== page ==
Guidelines for Keeping Sick Children at Home
The flu and other communicable viruses and illnesses are in our community. The flu
is known to spread very easily. Please assess your children more than usual before sending them to school until this has passed. Please be mindful of the health and well- being of other children in the school who have less immunity than your child or have chronic problems which could result in more complicated problems. Hopefully, warmer weather and fewer illnesses are right around the corner. Additionally, please encourage your child to use good hygiene practices at school and at home to avoid illnesses. Below is some information which are good guidelines to follow and may be very helpful.
Guidelines for Keeping Sick Children Home
Each day many parents are faced with a decision: should they keep their sick child at home or send them to school? Often the way a child looks and acts can make the decision an obvious one. Please consider these guidelines:
- Colds: Please keep your child at home if he/she has fever or is experiencing
discomfort that would interfere with his/her ability to perform in school. If your
child experiences green nasal discharge that continues throughout the day, or a
cough lasting longer than ten days, or is accompanied by fever or chills and is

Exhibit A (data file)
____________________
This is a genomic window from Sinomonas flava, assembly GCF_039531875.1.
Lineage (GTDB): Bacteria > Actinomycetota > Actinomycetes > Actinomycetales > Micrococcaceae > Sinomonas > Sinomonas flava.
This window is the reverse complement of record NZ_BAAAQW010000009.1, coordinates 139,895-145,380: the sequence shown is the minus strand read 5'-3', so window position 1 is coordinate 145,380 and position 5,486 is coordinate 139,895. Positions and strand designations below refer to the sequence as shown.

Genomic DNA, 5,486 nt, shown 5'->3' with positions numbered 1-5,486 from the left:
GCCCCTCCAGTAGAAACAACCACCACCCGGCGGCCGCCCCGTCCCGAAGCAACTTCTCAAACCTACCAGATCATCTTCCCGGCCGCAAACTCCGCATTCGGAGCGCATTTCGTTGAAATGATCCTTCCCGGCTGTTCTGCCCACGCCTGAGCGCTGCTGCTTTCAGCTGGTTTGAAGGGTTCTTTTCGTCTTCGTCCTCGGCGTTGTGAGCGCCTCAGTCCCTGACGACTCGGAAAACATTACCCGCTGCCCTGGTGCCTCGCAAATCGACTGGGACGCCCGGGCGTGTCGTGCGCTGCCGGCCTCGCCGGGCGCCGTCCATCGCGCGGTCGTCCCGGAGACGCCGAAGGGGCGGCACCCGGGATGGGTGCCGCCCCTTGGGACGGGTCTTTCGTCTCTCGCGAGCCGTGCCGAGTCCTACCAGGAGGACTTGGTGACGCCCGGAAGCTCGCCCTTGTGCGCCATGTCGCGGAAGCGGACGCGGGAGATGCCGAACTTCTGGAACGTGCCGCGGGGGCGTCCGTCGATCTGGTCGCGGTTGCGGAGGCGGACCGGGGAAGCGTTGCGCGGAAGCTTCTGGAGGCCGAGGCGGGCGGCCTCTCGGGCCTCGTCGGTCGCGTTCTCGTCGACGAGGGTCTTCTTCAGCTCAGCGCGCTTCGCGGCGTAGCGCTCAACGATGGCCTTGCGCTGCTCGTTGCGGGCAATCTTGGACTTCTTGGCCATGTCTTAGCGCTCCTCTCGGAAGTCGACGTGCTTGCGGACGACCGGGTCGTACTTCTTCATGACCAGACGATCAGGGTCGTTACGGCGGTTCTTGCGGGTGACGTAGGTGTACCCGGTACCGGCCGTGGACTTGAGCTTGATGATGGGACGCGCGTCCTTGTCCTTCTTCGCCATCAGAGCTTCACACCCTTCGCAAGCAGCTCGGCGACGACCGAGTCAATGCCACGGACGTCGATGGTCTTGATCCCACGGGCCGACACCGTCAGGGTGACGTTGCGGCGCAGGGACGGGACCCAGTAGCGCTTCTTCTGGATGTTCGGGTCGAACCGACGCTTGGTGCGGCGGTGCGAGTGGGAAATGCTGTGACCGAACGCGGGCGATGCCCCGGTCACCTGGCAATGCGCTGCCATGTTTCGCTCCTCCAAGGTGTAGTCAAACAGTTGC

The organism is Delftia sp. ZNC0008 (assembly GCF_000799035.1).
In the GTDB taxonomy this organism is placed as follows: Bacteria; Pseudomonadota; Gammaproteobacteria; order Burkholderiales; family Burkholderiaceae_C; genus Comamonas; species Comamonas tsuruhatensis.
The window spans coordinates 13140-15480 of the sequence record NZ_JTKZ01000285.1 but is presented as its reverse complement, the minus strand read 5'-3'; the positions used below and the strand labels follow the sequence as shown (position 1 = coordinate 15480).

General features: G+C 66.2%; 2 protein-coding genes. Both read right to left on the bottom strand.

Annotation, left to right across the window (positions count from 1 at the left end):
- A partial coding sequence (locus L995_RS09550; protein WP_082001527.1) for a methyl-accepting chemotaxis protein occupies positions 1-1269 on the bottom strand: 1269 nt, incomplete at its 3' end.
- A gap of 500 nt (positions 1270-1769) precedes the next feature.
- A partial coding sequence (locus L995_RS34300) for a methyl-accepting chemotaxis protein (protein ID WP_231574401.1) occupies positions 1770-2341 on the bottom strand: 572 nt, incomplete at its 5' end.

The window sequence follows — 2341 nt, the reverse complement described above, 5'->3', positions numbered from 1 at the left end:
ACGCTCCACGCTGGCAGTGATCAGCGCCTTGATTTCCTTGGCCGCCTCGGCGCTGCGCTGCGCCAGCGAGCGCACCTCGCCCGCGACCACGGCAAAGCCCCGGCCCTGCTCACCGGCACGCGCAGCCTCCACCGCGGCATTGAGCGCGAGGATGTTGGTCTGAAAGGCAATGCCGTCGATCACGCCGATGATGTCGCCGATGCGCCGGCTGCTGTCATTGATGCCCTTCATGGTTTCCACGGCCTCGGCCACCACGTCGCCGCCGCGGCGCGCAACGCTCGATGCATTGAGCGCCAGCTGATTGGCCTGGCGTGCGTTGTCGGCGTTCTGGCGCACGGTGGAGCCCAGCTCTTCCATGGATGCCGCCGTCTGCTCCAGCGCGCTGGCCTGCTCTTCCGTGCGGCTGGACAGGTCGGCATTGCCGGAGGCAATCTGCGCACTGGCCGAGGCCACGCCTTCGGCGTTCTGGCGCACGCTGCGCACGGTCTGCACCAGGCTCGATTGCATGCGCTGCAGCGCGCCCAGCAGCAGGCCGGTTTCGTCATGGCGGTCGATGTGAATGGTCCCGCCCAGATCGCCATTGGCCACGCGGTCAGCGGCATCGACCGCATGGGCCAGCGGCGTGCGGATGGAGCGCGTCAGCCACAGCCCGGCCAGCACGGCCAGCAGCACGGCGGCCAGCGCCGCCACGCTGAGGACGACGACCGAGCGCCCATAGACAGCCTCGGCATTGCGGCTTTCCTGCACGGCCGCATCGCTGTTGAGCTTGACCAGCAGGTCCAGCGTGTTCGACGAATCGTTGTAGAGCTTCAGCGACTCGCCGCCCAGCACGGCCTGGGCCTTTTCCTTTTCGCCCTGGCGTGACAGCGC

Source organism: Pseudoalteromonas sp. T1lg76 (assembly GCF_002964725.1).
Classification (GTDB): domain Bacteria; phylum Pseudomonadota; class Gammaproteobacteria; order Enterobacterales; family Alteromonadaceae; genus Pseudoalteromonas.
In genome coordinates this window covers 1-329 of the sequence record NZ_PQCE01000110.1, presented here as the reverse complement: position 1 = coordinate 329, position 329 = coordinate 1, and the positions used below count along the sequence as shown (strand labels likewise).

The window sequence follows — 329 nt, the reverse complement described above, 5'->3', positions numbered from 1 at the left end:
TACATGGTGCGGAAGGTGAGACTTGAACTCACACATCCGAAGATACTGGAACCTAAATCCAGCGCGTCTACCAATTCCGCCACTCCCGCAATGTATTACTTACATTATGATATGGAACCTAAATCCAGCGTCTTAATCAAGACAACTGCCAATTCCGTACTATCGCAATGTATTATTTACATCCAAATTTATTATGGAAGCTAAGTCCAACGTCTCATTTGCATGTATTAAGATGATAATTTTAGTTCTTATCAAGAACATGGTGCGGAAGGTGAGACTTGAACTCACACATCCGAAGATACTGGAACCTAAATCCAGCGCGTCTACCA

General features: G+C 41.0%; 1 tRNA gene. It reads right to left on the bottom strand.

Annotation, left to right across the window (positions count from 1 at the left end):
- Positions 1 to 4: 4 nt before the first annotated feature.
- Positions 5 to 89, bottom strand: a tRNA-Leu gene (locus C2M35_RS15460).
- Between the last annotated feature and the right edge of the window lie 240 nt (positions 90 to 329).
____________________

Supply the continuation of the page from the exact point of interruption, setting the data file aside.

productive of discolored sputum, consult with your physician.
- Vomiting & Diarrhea: A child with diarrhea and/or vomiting should stay at home and return to school only after being symptom free for 24 hours.
- Fever: Your child should remain at home if he/she has fever. Your child can return to school after he/she has been fever free for 24 hours without Tylenol or Motrin, or other fever- reducing medications.
- Rashes: Common infectious diseases with rashes are most contagious in the early stages. A child with a suspicious rash should be kept home from school until a physician is consulted. The child may return to school only after a health care provider has made a diagnosis and has authorized the child’s return to school. A doctor’s note or proof of prescription is needed.
A sick child cannot learn effectively and is unable to participate in classes in a meaningful manner. Keeping a sick child home prevents the spread of illness in the school community and also gives the child an opportunity to rest and recover.